These grapes, just like all the grapes at Ca’ del Baio, are manually harvested at optimum ripeness. For this wine, the fruit is de-stalked and the whole berries undergo a few days of cold maceration to extract colour and fruit. The fermentation with natural yeasts is naturally triggered by increasing the temperature in the stainless steel vats. The malolactic fermentation takes place in oak casks followed by nine months of aging to allow this tannic grape to soften. A Nebbiolo that can be enjoyed in its youth, or after a few years of aging to allow the tannins to further soften. An excellent and very affordable Nebbiolo that, given its origin, could be called a mini-Barbaresco!
Pale ruby red colour with brick-coloured glints The aromatic nose reveals aromas of cranberry, strawberry, cherry, spice and cedar. On the palate it is medium bodied, with rose, cherry and strawberry that extend into a long, balanced finish. The tannins are present, but they are fine and without roughness. A very nice, affordable wine to enjoy with food that you can drink over the next eight years.
Lamb, veal shank, ground or big game.
Marl, limestone, and sand
Organically laboured vineyard without the use of chemical fertilizers or herbicides. Severe pruning. Southwest exposure. Average age of vines 20 years
Manual harvest. De-stemming followed by a few days of cold maceration. Fermentation in stainless steel tanks with indigenous yeasts. Malolactic fermentation and aging in oak casks for nine months followed by bottling
GIULIO GRASSO Grape-growner of the year
Giulio Grasso - founder of Caʼ del Baio winery - in an authentic grape-grower, a man who lives the rhythms of nature and countryside practically in symbiosis with his vineyards. Although his productions ranges from red white wines to red of the territory, it his nevertheless his Barbaresco wines from Pora, Asili and Vallegrande crus that most deeply represent him, and above all, his ties to his land. He is transmitting these values to his daughters Paola, Valentina and Federica, who work with him in to the winery.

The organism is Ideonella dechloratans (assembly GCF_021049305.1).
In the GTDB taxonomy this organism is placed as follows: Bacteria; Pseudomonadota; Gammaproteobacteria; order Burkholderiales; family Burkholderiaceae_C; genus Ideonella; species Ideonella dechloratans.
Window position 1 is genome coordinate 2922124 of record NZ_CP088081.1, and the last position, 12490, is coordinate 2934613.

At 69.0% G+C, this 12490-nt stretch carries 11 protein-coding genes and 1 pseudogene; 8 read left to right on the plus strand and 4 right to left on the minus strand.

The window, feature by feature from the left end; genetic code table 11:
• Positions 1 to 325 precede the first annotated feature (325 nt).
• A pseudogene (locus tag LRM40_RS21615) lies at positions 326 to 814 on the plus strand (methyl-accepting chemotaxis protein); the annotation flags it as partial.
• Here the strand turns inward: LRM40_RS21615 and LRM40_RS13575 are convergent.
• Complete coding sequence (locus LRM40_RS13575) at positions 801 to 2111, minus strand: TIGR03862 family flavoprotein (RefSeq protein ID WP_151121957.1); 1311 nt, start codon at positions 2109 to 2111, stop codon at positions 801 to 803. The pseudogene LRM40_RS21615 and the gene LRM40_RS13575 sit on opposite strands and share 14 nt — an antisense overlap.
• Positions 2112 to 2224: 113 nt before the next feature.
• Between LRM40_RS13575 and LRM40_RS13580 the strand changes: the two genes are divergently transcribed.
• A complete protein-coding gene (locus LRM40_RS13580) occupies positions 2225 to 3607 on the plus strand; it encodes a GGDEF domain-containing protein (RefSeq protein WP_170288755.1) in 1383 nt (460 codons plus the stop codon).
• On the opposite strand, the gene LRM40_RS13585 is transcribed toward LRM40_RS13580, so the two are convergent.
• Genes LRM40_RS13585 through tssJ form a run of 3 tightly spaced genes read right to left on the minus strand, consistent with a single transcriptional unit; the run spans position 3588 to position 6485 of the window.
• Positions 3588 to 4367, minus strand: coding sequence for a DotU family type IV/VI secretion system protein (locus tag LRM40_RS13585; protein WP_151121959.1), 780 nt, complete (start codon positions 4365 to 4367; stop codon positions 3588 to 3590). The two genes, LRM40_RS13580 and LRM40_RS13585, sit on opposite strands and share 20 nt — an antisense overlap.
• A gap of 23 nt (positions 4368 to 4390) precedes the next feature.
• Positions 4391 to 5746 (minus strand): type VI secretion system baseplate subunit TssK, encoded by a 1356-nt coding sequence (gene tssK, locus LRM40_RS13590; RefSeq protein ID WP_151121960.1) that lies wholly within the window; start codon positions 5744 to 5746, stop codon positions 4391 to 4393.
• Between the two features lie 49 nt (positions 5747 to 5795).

The Editors in Chief of the Italian Wines 2016 guide Gambero Rosso, Gianni Fabrizio, Eleonora Gerini, Marco Sabellico
Giulio Grasse from the domain Ca' Del Baio was recently awarded grower of the year by the famous Gambero Rosso! Congratulations!
The Grasso family has been making wine in Barbaresco since the 1880’s. Giulio and Luciana Grasso, fourth generation wine makers, are now running the family business with the help of their daughters Paola, Valentina and Federica. They maintain their traditional values with particular attention to the vines, especially during pruning, crucial for yield control and fruit quality. The use of herbicides and fertilizers in the vineyards was banned long ago and only natural yeasts are used for fermentation. Sulfur dioxide is used in very small quantities to preserve the wines’ intrinsic qualities. They grow Moscato, Chardonnay, Cortese, Riesling, Dolcetto, Nebbiolo and Barbera for their remarkable range of organic wines.
The subregion Langhe is undoubtedly one of Piedmonts’ most reputed with its famous Barolo, Barbaresco, Barbera d'Alba and Barbera d'Asti. The appellation is located in the south, about ten kilometers east of Barolo. The Nebbiolo grape was, and continues to be, very popular here as it produces wines that are slightly sweet and more fragrant than its Barolo and Barbaresco peers. However, the Barbera, a dark grape with high acidity, is gaining ground as it produces very elegant wines. The Freisa and Docletto grape varieties, able to ripen on the coldest sites and in the highest regions are also grown. This great grape variety provides Langhe wine growers the opportunity to make wines that reflect their terroir as accurately as possible. Some even work with international varieties such as Chardonnay and Sauvignon Blanc with great results.
Langhe has many similarities with Burgundy. It is a winemaker country where wine and food form an indivisible whole. The area is a foodie paradise with its truffles, nougat, nuts, cheeses and meats. The majority of wineries and estates are family owned and run where the land has been worked with love for generations.
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